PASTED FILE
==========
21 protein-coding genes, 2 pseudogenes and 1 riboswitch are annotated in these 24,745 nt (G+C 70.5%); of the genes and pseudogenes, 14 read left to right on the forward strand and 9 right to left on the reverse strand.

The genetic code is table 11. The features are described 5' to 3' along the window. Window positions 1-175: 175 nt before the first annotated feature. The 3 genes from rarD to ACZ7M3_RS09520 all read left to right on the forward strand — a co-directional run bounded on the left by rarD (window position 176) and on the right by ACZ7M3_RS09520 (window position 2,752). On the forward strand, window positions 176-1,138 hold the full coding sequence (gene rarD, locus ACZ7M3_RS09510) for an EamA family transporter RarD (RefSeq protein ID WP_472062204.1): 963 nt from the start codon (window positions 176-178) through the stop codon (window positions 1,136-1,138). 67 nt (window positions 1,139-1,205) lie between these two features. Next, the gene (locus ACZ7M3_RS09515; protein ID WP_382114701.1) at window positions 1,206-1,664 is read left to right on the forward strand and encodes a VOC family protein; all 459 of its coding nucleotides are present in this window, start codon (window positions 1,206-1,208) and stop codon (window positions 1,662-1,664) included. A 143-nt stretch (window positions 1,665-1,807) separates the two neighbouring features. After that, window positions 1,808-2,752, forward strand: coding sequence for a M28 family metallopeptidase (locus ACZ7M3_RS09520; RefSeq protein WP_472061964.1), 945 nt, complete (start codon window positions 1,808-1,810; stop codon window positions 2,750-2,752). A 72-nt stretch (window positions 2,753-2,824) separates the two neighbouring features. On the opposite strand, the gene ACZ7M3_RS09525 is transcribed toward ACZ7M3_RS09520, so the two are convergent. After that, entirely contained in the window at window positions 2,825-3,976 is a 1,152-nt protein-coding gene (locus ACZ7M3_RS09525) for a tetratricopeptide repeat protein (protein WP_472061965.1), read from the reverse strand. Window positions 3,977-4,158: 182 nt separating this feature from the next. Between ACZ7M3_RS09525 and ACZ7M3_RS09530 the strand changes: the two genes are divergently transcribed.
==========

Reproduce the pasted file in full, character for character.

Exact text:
21 protein-coding genes, 2 pseudogenes and 1 riboswitch are annotated in these 24,745 nt (G+C 70.5%); of the genes and pseudogenes, 14 read left to right on the forward strand and 9 right to left on the reverse strand.

The genetic code is table 11. The features are described 5' to 3' along the window. Window positions 1-175: 175 nt before the first annotated feature. The 3 genes from rarD to ACZ7M3_RS09520 all read left to right on the forward strand — a co-directional run bounded on the left by rarD (window position 176) and on the right by ACZ7M3_RS09520 (window position 2,752). On the forward strand, window positions 176-1,138 hold the full coding sequence (gene rarD, locus ACZ7M3_RS09510) for an EamA family transporter RarD (RefSeq protein ID WP_472062204.1): 963 nt from the start codon (window positions 176-178) through the stop codon (window positions 1,136-1,138). 67 nt (window positions 1,139-1,205) lie between these two features. Next, the gene (locus ACZ7M3_RS09515; protein ID WP_382114701.1) at window positions 1,206-1,664 is read left to right on the forward strand and encodes a VOC family protein; all 459 of its coding nucleotides are present in this window, start codon (window positions 1,206-1,208) and stop codon (window positions 1,662-1,664) included. A 143-nt stretch (window positions 1,665-1,807) separates the two neighbouring features. After that, window positions 1,808-2,752, forward strand: coding sequence for a M28 family metallopeptidase (locus ACZ7M3_RS09520; RefSeq protein WP_472061964.1), 945 nt, complete (start codon window positions 1,808-1,810; stop codon window positions 2,750-2,752). A 72-nt stretch (window positions 2,753-2,824) separates the two neighbouring features. On the opposite strand, the gene ACZ7M3_RS09525 is transcribed toward ACZ7M3_RS09520, so the two are convergent. After that, entirely contained in the window at window positions 2,825-3,976 is a 1,152-nt protein-coding gene (locus ACZ7M3_RS09525) for a tetratricopeptide repeat protein (protein WP_472061965.1), read from the reverse strand. Window positions 3,977-4,158: 182 nt separating this feature from the next. Between ACZ7M3_RS09525 and ACZ7M3_RS09530 the strand changes: the two genes are divergently transcribed.